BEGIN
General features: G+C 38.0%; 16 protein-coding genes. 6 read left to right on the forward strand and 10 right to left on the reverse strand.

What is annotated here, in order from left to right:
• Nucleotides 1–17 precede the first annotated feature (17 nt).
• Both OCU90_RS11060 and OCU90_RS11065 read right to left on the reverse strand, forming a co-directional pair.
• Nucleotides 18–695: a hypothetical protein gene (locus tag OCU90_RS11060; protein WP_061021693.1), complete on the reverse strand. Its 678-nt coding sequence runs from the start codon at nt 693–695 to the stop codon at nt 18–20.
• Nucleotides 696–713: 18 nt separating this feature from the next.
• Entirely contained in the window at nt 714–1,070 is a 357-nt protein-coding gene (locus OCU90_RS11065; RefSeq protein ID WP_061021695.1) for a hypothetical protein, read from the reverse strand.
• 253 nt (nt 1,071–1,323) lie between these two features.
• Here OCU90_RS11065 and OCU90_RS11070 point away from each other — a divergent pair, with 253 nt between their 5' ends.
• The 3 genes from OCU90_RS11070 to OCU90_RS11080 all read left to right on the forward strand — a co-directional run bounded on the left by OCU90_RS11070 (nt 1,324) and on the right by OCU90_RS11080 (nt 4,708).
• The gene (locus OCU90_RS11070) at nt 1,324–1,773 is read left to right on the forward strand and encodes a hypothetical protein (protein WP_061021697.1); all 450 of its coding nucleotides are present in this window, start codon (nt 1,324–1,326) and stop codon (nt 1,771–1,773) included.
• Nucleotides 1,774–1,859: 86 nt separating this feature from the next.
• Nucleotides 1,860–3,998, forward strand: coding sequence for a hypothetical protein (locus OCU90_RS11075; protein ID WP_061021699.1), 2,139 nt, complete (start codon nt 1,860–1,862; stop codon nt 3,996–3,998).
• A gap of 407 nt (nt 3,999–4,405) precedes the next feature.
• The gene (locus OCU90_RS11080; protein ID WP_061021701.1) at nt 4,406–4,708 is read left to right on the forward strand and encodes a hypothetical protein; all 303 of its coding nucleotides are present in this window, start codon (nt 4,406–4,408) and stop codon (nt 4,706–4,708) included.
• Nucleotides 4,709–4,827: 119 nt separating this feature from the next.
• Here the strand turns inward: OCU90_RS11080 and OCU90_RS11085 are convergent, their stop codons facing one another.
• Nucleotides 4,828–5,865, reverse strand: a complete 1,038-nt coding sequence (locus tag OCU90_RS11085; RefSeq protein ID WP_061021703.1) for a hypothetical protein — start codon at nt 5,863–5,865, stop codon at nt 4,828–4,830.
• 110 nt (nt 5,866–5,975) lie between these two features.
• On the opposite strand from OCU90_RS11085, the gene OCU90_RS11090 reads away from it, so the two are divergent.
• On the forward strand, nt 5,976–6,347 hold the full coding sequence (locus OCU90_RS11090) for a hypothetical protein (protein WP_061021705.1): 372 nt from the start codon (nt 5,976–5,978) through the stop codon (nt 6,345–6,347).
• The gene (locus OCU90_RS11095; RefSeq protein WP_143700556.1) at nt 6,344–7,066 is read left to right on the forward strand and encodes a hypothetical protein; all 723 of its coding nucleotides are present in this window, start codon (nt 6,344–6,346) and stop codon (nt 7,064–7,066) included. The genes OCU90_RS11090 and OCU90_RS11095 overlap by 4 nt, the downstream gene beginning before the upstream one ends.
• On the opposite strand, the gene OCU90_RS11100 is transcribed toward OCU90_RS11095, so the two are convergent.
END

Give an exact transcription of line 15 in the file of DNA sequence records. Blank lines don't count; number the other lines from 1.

• The gene (locus OCU90_RS11080; protein ID WP_061021701.1) at nt 4,406–4,708 is read left to right on the forward strand and encodes a hypothetical protein; all 303 of its coding nucleotides are present in this window, start codon (nt 4,406–4,408) and stop codon (nt 4,706–4,708) included.